Tuesday night I was at an Open Plan, the presenter did a great job, but he did one thing that irritates the heck out of me and in my opinion is problematic and potentially dishonest. What did he do? Well, as is unfortunately not uncommon, when explaining the various benefits of becoming an Amway Business Owner (ABO), one he promoted was the idea that “you’ll save 30% on stuff you’re already buying”. Leaving aside the issue of whether saving money is a sensible way to promote starting a business or not, this is a problem, because for many people sitting in the audience it is at best misleading, and indeed usually completely false.
The idea behind this claim is that as an ABO, you get to buy Amway products from Amway at “wholesale price“, approximately 30% discounted from the recommended retail price. If you are an existing client of an Amway business owner, purchasing Amway products from them, then you will indeed save 30%. If you’re buying competitive products from elsewhere that are priced about the same or more than the Amway products at retail pricing, then, yes, you will indeed save 30% or so.
But how many people are? Amway’s two major product lines are Artistry and Nutrilite. Both are award winning brands and, in my opinion, excellent value. However …. Artistry, for example, has been independently judged as competing in the “prestige” cosmetics and skincare category along with other well known brands such as Estee Lauder, Clinique, Lancome, and Chanel. In general, if you compare Artistry to these products, Artistry is cheaper. If you’re buying these products now, then switching to Artistry as a retail client will likely save you money and switching to these products as an ABO will save you even more than 30%.
So where’s the problem? Most folk aren’t buying cosmetics of the quality of Artistry, Estee Lauder etc. For them to switch to Artistry might get them a better quality product, and even, in my opinion, get them better value for money – but it’s likely to cost them more money than they are spending now.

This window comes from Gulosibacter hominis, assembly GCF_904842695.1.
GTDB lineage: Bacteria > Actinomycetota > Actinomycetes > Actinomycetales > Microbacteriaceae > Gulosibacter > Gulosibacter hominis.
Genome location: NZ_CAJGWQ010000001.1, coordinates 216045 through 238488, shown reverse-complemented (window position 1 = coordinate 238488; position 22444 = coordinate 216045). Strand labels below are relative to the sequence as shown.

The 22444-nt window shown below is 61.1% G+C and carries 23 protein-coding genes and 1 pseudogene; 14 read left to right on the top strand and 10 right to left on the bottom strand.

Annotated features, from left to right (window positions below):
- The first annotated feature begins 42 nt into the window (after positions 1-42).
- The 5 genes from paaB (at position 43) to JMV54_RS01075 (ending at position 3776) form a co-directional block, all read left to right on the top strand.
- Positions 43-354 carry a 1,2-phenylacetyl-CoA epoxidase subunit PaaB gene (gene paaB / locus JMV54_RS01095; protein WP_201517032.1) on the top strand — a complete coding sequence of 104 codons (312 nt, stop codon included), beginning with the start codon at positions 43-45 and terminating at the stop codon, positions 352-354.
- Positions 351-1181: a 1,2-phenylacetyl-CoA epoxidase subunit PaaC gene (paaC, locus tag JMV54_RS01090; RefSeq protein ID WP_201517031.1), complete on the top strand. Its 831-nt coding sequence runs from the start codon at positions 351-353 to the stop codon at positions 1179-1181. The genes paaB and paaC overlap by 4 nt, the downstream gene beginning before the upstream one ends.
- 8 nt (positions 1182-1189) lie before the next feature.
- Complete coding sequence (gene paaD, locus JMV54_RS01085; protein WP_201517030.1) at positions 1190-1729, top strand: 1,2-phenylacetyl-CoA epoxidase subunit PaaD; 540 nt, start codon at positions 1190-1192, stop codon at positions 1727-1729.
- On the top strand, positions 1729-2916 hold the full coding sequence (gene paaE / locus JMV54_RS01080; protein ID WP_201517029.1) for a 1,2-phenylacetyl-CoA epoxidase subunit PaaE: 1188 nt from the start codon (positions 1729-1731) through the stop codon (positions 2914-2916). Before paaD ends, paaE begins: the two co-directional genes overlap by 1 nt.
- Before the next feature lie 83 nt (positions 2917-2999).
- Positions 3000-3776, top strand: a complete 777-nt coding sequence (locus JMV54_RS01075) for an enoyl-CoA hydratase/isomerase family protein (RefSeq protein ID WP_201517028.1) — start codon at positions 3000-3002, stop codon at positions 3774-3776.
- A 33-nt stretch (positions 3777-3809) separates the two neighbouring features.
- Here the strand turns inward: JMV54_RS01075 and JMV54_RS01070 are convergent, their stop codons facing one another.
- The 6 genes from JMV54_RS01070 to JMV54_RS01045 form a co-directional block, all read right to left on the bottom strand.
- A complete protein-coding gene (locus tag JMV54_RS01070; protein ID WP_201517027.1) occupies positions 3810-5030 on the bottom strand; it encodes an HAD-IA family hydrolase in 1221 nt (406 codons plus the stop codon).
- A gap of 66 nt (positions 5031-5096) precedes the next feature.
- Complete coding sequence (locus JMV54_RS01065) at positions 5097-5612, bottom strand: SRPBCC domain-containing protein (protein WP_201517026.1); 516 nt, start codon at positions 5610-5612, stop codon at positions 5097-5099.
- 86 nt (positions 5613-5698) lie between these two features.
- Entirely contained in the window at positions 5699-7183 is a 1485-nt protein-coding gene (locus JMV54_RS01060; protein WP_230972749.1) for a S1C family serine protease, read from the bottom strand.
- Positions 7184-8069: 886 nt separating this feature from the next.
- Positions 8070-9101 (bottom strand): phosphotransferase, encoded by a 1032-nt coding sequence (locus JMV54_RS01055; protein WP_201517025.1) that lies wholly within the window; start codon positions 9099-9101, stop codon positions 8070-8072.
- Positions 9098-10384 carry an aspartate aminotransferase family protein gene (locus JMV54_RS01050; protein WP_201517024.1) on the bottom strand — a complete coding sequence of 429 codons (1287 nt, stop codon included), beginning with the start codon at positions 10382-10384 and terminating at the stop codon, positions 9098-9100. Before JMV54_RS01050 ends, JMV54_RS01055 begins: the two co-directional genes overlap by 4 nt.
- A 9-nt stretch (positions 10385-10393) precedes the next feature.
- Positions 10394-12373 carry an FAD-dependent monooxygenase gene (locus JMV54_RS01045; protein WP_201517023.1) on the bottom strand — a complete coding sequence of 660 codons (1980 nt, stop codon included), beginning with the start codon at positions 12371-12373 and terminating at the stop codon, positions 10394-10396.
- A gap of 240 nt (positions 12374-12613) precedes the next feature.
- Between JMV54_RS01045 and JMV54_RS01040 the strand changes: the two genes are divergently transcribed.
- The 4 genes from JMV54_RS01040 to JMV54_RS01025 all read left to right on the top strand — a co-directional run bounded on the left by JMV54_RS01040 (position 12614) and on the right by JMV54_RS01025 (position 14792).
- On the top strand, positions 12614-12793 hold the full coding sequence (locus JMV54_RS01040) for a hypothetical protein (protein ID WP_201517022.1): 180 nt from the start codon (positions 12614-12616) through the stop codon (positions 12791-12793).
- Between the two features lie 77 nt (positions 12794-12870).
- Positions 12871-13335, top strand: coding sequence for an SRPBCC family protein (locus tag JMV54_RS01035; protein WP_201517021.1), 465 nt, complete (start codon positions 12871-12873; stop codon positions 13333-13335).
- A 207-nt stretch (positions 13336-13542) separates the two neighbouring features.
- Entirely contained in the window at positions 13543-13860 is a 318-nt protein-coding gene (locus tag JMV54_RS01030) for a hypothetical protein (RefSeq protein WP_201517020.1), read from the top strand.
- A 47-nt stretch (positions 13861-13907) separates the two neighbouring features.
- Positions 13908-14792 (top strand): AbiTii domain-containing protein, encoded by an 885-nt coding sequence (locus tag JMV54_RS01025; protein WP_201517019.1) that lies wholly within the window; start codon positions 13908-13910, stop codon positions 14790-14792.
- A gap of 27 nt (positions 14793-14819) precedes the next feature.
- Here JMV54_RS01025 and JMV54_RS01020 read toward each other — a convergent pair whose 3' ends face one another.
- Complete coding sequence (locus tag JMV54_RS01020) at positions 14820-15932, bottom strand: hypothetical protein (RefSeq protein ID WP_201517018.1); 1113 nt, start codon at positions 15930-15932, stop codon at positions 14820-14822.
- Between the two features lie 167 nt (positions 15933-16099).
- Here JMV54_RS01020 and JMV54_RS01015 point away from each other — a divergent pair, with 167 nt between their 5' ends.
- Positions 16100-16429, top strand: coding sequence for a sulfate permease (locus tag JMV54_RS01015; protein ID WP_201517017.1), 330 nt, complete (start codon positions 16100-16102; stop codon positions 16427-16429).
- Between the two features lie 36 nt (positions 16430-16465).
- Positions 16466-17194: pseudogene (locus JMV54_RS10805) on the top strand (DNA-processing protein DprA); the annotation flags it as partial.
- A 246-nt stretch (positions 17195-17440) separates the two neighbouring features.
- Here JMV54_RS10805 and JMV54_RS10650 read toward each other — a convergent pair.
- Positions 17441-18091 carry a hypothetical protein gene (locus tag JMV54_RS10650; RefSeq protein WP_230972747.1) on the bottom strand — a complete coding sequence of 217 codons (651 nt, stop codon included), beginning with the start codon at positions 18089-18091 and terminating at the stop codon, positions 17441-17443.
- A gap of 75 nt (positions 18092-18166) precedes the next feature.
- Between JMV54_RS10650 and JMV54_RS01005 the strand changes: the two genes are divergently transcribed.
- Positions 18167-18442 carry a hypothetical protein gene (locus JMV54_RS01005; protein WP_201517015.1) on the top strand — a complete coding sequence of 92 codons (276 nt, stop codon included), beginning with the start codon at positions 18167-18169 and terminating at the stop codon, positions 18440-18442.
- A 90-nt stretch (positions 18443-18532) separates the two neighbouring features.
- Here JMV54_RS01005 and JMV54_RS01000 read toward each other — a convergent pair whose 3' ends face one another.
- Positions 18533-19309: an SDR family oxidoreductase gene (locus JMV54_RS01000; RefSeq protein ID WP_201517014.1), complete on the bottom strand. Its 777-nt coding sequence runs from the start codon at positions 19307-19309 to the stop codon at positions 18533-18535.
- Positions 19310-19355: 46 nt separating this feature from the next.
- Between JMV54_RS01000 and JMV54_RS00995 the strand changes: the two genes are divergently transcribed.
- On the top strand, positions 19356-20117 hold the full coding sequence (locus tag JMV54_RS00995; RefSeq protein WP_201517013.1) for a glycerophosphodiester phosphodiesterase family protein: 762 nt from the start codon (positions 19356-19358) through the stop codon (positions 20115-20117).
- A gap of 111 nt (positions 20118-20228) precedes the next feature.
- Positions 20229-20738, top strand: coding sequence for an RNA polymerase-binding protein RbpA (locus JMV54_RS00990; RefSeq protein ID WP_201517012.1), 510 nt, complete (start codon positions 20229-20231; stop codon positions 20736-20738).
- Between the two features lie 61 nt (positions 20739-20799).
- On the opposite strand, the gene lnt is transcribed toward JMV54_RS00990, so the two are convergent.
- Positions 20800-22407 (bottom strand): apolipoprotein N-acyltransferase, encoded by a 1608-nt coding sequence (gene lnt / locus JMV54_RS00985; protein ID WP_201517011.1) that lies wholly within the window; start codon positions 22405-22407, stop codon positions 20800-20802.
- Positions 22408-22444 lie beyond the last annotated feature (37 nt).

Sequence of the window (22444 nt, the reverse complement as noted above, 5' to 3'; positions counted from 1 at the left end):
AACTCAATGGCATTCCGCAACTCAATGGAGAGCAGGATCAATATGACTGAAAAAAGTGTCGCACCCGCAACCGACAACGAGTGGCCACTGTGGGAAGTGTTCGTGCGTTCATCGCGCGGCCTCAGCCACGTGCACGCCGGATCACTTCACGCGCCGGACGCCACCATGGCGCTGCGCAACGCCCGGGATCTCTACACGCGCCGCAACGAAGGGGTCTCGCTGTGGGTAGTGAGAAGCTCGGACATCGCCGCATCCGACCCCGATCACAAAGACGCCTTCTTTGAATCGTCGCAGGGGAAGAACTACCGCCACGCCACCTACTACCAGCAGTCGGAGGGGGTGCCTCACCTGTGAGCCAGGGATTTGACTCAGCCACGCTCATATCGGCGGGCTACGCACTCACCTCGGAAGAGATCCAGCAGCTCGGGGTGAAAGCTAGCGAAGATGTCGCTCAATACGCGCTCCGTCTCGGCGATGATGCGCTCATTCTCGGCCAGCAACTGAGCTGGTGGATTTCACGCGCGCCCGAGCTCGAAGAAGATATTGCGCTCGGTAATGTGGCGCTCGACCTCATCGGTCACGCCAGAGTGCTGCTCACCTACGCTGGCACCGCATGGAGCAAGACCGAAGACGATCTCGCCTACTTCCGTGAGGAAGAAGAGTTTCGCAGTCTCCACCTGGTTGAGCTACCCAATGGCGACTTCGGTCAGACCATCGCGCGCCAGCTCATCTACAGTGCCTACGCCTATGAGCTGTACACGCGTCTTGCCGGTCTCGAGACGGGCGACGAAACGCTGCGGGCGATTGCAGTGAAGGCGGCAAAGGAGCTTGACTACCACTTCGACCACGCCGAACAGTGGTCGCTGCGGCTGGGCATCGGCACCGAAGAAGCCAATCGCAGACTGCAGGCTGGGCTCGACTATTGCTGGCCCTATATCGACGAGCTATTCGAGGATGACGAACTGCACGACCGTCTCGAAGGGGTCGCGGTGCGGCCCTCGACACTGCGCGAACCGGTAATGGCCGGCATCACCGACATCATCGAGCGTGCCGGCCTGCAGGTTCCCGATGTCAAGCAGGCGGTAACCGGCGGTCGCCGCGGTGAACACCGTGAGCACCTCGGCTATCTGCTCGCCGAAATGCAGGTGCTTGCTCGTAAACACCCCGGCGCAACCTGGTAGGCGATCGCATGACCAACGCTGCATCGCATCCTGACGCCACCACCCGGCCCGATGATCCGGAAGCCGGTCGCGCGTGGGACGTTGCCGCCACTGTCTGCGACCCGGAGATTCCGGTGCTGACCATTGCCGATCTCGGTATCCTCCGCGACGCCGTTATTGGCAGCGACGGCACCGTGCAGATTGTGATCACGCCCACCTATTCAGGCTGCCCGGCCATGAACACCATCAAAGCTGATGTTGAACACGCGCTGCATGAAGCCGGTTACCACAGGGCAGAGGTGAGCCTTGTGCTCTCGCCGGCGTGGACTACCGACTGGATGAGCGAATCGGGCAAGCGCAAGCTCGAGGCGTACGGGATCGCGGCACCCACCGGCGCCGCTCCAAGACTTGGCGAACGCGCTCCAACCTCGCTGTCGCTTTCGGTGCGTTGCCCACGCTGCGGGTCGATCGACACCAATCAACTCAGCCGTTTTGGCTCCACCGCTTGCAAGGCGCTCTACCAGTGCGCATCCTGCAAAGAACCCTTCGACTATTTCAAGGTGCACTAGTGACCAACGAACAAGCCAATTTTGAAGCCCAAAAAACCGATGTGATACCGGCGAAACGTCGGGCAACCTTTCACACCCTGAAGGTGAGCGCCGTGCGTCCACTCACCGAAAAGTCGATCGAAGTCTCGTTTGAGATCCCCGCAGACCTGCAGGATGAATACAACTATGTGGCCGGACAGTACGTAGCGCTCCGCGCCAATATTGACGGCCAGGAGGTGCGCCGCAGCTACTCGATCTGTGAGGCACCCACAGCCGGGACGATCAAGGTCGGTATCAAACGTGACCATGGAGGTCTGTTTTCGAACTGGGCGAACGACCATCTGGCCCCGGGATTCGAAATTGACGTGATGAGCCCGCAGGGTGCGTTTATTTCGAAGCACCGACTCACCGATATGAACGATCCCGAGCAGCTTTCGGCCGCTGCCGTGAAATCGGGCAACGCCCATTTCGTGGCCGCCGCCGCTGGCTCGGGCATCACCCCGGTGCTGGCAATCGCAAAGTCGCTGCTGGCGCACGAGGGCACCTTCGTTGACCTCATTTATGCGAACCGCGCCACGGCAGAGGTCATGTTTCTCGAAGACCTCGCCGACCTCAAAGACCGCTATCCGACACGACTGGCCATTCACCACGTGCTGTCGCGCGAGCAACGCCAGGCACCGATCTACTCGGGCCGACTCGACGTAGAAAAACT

Similarly with Nutrilite products. Many folk take no nutritional supplements at all. Of those that do, most are buying cheap synthetic substitutes, nowhere approaching the quality and effectiveness of Nutrilite organic, plant based, products. Unless you’re purchasing high quality supplements, generally only available from Nutrilite or other direct sales companies, then joining Amway is not going to save you money.
We can look again and again at different Amway brands. Satinique hair care products are fantastic, I wouldn’t buy anything else. But they’re salon quality products, not the $2 shampoo you can get down the local ‘mart. SA8 washing powder beats every other washing powder hands down. It’s better for your clothes and better for your health, but at full retail price it’s also a little more expensive than most other brands. Some brands, like the LOC concentrated cleaning products, are both best of breed and will save nearly everyone money, but the reality is that, overall, Amway products are not the cheapest, and neither do they aim to be. What they are is some of the best quality products in the world, at an excellent price, offering great value for money.
Promoting “savings” as a reason to register as an ABO is not a sensible way to build the business. In our case, on Tuesday night one of our downline had a guest along, checking out the business, and I sat with him afterwards. One of his first questions was about the prices and how much he would save by joining. To make things worse, the first product he asked about was Body Series Liquid Hand Soap, in our market one of the least price competitive products. This did give me an opportunity to explain the benefits of concentration, and the quality of Amway’s products, but in his case the presenter’s claim that he would ““save 30% on stuff he’s already buying” simply wasn’t even close to true. It immediately makes the prospect concerned about what else the presenter said that was misleading or exaggerated. Not exactly the best way to start a business relationship!
In my opinion this issue has had an even more drastic negative effect in older Amway markets such as North America and Australia. Ten years ago, when sites like Quixtar and a2k were launched, there was a lot of enthusiam for promoting the new “internet-based business”, and leaving some of the old “Amway baggage” behind. In the late 90’s and early 21st century, the clear target market for an “internet business” was the young, internet-savvy folk – university students and such. Most older folk simply weren’t yet comfortable with computers and the internet.